Joe Ahearn reviews Daniel Rzicznek, Sally Ashton reviews Noah Eli Gordon, Brian Brennan reviews Gloria Frym, Thomas Fink reviews Sheila E. Murphy, Brooke Horvath reviews Etal Adnan and Sherwood Anderson, Matthew W. Schmeer reviews Skip Fox, Ellen McGrath Smith reviews Elizabeth Willis, Rebecca Spears reviews John Olson, Jerry McGuire reviews Peter Johnson, Chris Murray reviews PP/FF: An Anthology; and an essay by Brian Johnson.

Due to increased postal and shipping rates, Sentence must increase subscription rates. New rates are $15/$28/$36 for 1/2/3 issues. Send check made to Firewheel Editions to Box 7, Western Connecticut State University, 181 White St., Danbury, CT 06810 or subscribe using PayPal at the website: http://firewheel-editions.org. Customers from outside North America and the Carribean must include an extra $6 per copy for delivery. Sentence is also available from EBSCO and Amazon.com.

Forthcoming features: The Prose Poem in Italy (#6) edited by Luigi Ballerini and Gian Lombardo, Native American Prose Poems (#7) edited by Dean Rader.

Wednesday, August 22, 2007


Two events in New York City celebrate Marsh Hawk Press' Fall Releases:

Passing Over by Norman Finkelstein
Forty-Nine Guaranteed Ways to Escape Death by Sandy McIntosh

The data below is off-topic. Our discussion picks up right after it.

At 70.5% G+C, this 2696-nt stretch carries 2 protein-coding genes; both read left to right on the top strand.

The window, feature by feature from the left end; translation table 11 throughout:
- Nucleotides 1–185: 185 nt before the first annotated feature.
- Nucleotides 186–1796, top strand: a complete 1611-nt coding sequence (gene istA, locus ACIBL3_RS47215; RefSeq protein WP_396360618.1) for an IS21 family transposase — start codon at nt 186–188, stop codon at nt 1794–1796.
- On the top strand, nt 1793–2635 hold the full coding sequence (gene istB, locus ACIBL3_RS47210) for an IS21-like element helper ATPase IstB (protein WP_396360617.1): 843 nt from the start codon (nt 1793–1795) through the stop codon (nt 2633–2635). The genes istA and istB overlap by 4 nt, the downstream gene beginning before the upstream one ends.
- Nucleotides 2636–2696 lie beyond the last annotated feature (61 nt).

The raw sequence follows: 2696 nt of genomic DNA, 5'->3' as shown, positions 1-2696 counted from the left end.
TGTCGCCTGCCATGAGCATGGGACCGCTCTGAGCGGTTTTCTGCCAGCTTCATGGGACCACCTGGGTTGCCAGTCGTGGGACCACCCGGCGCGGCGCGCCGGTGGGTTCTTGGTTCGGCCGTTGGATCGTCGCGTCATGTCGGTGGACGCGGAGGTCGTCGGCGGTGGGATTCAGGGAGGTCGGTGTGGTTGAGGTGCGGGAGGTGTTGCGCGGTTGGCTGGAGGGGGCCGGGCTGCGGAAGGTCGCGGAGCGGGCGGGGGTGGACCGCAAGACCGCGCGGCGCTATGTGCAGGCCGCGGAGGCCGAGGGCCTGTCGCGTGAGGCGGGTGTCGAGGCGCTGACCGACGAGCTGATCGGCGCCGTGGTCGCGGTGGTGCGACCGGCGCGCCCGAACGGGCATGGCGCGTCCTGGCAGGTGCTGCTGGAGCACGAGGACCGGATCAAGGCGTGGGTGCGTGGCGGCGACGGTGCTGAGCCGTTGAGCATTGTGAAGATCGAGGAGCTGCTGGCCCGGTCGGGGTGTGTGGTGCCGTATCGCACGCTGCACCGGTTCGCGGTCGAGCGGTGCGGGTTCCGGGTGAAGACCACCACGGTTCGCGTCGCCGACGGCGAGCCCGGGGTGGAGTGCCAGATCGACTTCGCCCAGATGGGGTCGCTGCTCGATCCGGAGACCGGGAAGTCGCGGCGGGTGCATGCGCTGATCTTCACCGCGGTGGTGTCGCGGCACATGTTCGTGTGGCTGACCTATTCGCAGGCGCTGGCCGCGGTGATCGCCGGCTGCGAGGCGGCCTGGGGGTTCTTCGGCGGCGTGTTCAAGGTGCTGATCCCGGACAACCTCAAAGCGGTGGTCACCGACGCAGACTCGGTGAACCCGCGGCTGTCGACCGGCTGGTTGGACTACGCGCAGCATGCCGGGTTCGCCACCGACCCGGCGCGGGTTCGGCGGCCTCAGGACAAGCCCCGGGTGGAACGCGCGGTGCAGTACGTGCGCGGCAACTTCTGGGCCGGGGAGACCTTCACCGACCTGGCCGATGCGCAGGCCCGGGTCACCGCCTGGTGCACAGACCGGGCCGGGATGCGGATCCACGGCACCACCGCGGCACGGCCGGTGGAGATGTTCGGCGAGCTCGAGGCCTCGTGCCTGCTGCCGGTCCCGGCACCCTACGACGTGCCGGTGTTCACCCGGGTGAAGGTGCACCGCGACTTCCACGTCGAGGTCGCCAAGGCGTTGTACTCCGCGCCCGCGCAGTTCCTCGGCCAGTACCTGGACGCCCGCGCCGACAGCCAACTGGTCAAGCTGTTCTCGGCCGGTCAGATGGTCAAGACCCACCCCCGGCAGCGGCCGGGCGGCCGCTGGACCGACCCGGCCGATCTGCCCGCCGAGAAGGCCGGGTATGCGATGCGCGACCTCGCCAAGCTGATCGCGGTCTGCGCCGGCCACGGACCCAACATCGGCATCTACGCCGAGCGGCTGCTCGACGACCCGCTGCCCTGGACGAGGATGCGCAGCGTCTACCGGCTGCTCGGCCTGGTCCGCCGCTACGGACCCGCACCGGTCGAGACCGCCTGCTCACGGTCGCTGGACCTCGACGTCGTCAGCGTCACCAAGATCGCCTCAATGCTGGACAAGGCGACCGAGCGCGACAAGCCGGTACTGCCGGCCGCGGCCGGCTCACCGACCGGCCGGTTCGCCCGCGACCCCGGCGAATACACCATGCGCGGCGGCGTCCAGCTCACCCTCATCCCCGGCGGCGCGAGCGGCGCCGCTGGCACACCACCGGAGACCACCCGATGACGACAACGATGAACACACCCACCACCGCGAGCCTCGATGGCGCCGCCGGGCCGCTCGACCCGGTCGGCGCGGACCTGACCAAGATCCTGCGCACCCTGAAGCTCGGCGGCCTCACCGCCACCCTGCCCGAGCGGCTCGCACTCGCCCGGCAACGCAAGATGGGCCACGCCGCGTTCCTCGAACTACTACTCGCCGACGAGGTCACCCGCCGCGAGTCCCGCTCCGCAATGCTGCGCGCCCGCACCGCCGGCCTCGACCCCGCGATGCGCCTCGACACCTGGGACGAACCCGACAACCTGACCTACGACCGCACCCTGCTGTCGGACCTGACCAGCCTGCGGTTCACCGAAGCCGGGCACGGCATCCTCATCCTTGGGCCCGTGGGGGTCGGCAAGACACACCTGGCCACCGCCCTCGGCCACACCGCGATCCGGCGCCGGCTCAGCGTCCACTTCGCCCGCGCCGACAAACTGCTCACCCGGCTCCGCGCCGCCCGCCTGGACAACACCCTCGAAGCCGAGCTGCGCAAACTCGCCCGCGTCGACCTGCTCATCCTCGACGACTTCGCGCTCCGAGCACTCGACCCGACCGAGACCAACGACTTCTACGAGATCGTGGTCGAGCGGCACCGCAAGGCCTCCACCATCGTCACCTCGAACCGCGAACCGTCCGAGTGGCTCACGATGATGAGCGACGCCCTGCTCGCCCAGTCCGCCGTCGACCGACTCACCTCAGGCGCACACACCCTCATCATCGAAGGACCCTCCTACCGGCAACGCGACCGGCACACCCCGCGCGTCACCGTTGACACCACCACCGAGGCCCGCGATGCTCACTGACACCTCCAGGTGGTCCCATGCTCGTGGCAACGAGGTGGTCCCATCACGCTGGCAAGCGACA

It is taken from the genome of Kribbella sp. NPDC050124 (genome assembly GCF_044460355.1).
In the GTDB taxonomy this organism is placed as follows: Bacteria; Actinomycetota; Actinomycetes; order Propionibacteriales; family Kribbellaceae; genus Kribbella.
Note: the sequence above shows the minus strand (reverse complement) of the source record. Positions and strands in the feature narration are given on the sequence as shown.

The Light Sang As It Left Your Eyes by Eileen R. Tabios

Poetry Reading
DATE: Sept. 19, 2007
TIME: starting at 6 p.m.
LOCATION: Cornelia Street, 29 Cornelia Street, NYC 10014, 212-989-9319
Cover $7 (includes one drink)

Rochelle Ratner hosts 3 Poets: Norman Finkelstein; Sandy McIntosh; Eileen Tabios

Official Book Launch Party & Book Signing at Poets House
DATE: September 20, 2007
TIME: 7:00-9:00 pm
LOCATION: Poets House, 72 Spring Street, Second Floor, New York, N.Y. 10012. (212) 431-7920

Hear our featured poets, Norman Finkelstein, Sandy McIntosh and Eileen R. Tabios read. Wine, cheese and other good things will be served. (All free, of course). This is a wonderful opportunity to socialize with outstanding poets from NYC and around the country. Authors will be happy to sign books.

Monday, August 20, 2007


The following missive from Belladonna is a useful recap of activities from this wonderful women poets series:

Hi friends!

We hope you are having a great summer! Belladonna*'s been busy these past few months...

We've moved!